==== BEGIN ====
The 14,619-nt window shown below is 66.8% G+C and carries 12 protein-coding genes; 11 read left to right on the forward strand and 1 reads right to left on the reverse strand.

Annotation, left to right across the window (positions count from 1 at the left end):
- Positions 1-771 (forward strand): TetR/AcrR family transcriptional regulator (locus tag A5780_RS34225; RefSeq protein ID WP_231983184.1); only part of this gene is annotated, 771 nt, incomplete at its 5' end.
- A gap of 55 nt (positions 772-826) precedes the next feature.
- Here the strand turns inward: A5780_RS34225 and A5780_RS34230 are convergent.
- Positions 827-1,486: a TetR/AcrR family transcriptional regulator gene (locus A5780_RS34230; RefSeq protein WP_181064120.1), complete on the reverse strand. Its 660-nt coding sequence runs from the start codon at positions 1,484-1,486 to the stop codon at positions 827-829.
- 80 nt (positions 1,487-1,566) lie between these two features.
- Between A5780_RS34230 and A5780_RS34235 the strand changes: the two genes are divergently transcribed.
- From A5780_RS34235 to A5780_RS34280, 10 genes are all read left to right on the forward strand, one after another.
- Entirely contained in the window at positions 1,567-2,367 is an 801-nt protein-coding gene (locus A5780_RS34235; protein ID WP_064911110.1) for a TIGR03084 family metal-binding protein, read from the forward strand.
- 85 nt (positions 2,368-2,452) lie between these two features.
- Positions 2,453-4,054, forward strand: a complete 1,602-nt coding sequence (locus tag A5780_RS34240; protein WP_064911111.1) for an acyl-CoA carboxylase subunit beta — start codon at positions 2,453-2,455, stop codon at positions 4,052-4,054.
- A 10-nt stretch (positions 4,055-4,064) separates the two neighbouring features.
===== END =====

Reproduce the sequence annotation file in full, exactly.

The 14,619-nt window shown below is 66.8% G+C and carries 12 protein-coding genes; 11 read left to right on the forward strand and 1 reads right to left on the reverse strand.

Annotation, left to right across the window (positions count from 1 at the left end):
- Positions 1-771 (forward strand): TetR/AcrR family transcriptional regulator (locus tag A5780_RS34225; RefSeq protein ID WP_231983184.1); only part of this gene is annotated, 771 nt, incomplete at its 5' end.
- A gap of 55 nt (positions 772-826) precedes the next feature.
- Here the strand turns inward: A5780_RS34225 and A5780_RS34230 are convergent.
- Positions 827-1,486: a TetR/AcrR family transcriptional regulator gene (locus A5780_RS34230; RefSeq protein WP_181064120.1), complete on the reverse strand. Its 660-nt coding sequence runs from the start codon at positions 1,484-1,486 to the stop codon at positions 827-829.
- 80 nt (positions 1,487-1,566) lie between these two features.
- Between A5780_RS34230 and A5780_RS34235 the strand changes: the two genes are divergently transcribed.
- From A5780_RS34235 to A5780_RS34280, 10 genes are all read left to right on the forward strand, one after another.
- Entirely contained in the window at positions 1,567-2,367 is an 801-nt protein-coding gene (locus A5780_RS34235; protein ID WP_064911110.1) for a TIGR03084 family metal-binding protein, read from the forward strand.
- 85 nt (positions 2,368-2,452) lie between these two features.
- Positions 2,453-4,054, forward strand: a complete 1,602-nt coding sequence (locus tag A5780_RS34240; protein WP_064911111.1) for an acyl-CoA carboxylase subunit beta — start codon at positions 2,453-2,455, stop codon at positions 4,052-4,054.
- A 10-nt stretch (positions 4,055-4,064) separates the two neighbouring features.